More _Legend_and_Legacy_

From:         Robert Dorsett <rdd@cactus.org>
Date:         04 Dec 92 22:30:37 PST
References:   1 2
Next article
View raw article
  or MIME structure

This was posted to rec.aviation.misc in October...

                ---------------

From: mtc@hpcc01.corp.hp.com (Mark Cousins)
Date: Fri, 9 Oct 1992 08:42:00 GMT
Subject: More _Legend_and_Legacy_
Message-ID: <87330001@hpcc01.corp.hp.com>
Organization: HP General Systems Division
Newsgroups: rec.aviation.misc

Okay, now it's my turn to post my favorite parts of _Lengend_and_Legacy_, the
book about Boeing that Geoff Peck reviewed a while back.

I have two:

"Frye ordered six Stratoliners for TWA, and Pan Am signed for four; the only
other potential 'launch' customer was the Netherlands' KLM, which expressed
enough serious interest to send a technical delegation to Seattle for
evaluation.  Lindbergh, too, arrived at Boeing as a technical consultant for
Pan Am, and secretarial hearts fluttered enough to generate a strong breeze.
As was his custom, he went through the charade of using a fictitious name, a
transparent device because he was easier to recognize than any movie star; at
Boeing he was knwn either as 'Mr. Charles' or 'Mr. Morrow.'

"He showed up ahead of schedule for a meeting one day, found Marge Blair
rearranging some chairs, and offered to help.  While they were lifting a chair
together, his hand accidentally brushed hers.  Lindbergh's face turned beet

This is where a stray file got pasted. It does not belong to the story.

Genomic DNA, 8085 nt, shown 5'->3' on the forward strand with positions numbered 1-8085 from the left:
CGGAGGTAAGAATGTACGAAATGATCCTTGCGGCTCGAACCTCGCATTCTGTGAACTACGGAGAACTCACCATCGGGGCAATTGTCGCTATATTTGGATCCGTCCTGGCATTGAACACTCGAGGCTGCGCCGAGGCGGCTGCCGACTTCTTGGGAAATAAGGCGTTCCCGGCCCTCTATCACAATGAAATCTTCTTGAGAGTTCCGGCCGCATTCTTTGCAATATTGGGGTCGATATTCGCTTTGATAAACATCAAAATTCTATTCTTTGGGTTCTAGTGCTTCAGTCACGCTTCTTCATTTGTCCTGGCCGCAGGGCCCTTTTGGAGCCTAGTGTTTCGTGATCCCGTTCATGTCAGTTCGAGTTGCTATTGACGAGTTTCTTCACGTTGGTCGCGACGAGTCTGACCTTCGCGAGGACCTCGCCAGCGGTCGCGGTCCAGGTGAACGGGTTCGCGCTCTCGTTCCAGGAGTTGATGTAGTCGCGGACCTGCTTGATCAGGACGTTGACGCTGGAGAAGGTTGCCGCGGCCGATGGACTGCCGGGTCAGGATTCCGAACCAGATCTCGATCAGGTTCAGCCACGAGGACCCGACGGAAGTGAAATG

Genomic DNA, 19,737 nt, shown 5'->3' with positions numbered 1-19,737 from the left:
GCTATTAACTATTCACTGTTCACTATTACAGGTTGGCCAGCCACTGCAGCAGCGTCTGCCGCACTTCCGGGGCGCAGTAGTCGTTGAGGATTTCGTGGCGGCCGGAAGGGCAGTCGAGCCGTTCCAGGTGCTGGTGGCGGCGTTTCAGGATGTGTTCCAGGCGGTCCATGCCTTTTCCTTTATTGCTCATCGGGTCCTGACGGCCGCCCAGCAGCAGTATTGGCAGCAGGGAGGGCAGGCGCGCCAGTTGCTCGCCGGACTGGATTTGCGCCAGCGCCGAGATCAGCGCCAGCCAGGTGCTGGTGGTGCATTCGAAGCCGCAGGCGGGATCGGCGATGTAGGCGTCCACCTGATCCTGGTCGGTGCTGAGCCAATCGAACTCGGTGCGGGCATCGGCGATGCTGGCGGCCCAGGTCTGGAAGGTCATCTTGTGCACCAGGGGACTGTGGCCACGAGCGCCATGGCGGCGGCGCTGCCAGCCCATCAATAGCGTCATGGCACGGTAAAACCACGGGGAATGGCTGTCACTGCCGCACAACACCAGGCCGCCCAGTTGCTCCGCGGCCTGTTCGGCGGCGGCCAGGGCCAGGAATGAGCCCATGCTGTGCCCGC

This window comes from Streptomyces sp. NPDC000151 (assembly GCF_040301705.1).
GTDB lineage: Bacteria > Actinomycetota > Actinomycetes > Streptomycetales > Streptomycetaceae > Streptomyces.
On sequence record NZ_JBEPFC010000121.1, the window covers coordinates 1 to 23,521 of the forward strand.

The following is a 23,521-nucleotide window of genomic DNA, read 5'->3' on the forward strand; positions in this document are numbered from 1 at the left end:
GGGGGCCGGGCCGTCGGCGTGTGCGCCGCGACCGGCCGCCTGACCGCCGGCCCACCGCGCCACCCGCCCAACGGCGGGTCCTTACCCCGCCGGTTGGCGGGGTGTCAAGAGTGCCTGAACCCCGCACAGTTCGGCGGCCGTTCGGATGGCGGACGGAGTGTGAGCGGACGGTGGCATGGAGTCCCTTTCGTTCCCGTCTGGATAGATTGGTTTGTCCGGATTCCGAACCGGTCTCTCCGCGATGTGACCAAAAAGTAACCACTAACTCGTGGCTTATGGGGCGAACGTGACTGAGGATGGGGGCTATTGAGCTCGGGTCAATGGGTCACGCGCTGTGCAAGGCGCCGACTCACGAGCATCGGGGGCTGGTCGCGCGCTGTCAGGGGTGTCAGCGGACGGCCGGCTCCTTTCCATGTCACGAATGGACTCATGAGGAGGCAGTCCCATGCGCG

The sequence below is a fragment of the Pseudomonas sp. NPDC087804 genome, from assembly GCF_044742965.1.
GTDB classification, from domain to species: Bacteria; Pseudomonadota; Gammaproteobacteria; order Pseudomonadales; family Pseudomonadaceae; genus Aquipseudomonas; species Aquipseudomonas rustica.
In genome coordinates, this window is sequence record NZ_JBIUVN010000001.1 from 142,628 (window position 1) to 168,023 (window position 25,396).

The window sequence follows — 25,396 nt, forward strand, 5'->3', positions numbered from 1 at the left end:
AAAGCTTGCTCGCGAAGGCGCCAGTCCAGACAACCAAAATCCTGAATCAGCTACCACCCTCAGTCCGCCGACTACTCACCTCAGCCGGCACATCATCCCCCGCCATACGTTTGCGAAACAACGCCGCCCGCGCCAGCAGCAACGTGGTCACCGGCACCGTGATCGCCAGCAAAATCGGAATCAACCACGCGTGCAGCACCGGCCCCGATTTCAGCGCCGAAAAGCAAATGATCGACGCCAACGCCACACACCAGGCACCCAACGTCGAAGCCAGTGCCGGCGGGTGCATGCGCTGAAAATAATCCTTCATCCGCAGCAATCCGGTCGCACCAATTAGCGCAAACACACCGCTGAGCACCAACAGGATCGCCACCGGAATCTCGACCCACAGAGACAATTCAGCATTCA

red, he mumbled an apology, and fled the room.

"'Talk about being bashful and shy,' Marge laughed.  'You would have thought
he tried to assault me.  Most of the time he looked like a young farmer lost
in the big city.'"

=====

To be sure, I don't have that effect on secretarial hearts, and he flew better
than I, but the story struck a resonance in me.  I'm pretty bashful also and
probably would react similarly (smile) .  .  .

=====

This next one is, so far, my favorite of them all.

"Another early 707 was involved in an incident that might be termed the Great
Boeing Air Raid.  This was Pan Am's second airplane off the line, being flown
by Boeing's Lew Wallick and Water Haldeman, an FAA check pilot.  They were
doing some tests around the Los Angeles area and just before heading back to
Edwards Air Force Base for refueling, Wallick remembered that the DC-8 was to
make its first flight that day.

"They were about 20 miles from Long Beach where the maiden flight was
scheduled to take place later that morning, and Wallick asked the Long Beach
control tower for permission to fly over the airport.  He requested a modest
5,000 feet but the tower turned out to be more cooperative than requested.

"'What is your identification number?'

"'Seven-oh-seven Peter Alpha.'

"'Are you a Boeing 707?'

"'Affirmative.'

"'Well, you're cleared to cross the airport at one thousand.'

"About one mile out the tower controller, apparently a Boeing fan, changed his
mind.

"'You're cleared to cross the airport as low as you want,' he decreed.

"At this particular moment, the airport coffee shop was jammed with media
people having breakfast before covering the long-anticipated first flight of
the DC-8.  Wallick came screaming over the field at 500 feet, rattling the
coffee shop windows.  Everyone rushed outside in time to see a four-engine
jetliner clawing skyward, four black plumes streaming in its wake.  Reporters
did the natural thing; they phoned their offices to report that the DC-8 had
just taken off on its maiden flight.

"Once that news was broadcast, Douglas employees planning to attend the
first-flight ceremonies stayed away by the droves.  Donald Douglas was livid;
Wallick heard later that he called Bill Allen, raised hell, and when he found
out that Wallick's copilot was an FAA employee, tried to get Haldeman fired."

=====

Enjoy!

Mark
-- 
Mark Cousins                Hewlett-Packard Co.        mtc@hpsemc.cup.hp.com
HP-UX VAB programs    19055 Pruneridge Ave., MS 46T5
(408) 447-4659             Cupertino, CA  95014          FAX: (408) 447-4364